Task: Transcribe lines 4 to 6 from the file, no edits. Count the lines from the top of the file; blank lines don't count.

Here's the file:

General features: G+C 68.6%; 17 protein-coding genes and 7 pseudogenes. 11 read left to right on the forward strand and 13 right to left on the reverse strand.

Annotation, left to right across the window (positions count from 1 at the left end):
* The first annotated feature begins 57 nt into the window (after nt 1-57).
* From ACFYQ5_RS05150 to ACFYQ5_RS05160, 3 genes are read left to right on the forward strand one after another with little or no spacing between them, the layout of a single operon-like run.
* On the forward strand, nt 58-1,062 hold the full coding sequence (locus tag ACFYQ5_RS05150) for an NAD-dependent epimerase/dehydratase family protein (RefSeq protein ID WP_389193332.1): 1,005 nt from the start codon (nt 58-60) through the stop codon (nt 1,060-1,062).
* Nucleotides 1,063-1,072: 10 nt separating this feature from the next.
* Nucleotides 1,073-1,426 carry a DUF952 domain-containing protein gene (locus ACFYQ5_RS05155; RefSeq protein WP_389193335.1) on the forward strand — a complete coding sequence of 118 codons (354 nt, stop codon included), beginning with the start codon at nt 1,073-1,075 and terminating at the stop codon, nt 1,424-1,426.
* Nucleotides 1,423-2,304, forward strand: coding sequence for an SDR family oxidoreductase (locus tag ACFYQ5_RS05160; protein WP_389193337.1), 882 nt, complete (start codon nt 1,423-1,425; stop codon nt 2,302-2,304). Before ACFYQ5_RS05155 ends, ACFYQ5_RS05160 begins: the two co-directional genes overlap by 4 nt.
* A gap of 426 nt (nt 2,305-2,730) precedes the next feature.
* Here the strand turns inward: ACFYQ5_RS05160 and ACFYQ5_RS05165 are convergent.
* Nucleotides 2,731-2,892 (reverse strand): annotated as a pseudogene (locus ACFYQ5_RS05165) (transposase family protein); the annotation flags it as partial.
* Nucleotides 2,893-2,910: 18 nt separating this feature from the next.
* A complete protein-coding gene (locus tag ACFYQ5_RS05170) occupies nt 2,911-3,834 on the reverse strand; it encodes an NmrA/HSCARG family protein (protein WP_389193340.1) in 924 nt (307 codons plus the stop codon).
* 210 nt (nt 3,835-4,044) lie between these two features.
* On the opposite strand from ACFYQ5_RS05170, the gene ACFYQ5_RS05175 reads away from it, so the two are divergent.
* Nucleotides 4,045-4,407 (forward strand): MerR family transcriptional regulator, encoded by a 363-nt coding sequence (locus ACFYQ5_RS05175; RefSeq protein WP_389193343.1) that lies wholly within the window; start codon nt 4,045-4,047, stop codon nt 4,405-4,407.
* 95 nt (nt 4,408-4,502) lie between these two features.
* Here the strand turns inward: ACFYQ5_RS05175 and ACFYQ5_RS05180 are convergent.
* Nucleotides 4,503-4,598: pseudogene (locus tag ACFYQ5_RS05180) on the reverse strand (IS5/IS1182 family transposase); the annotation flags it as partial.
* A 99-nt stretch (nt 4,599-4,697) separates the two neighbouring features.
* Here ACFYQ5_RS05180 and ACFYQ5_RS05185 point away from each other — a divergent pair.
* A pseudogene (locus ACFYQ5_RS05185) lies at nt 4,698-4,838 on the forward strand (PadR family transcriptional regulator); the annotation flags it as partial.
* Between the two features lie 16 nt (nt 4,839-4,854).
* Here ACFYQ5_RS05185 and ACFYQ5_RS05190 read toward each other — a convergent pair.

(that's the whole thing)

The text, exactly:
* From ACFYQ5_RS05150 to ACFYQ5_RS05160, 3 genes are read left to right on the forward strand one after another with little or no spacing between them, the layout of a single operon-like run.
* On the forward strand, nt 58-1,062 hold the full coding sequence (locus tag ACFYQ5_RS05150) for an NAD-dependent epimerase/dehydratase family protein (RefSeq protein ID WP_389193332.1): 1,005 nt from the start codon (nt 58-60) through the stop codon (nt 1,060-1,062).
* Nucleotides 1,063-1,072: 10 nt separating this feature from the next.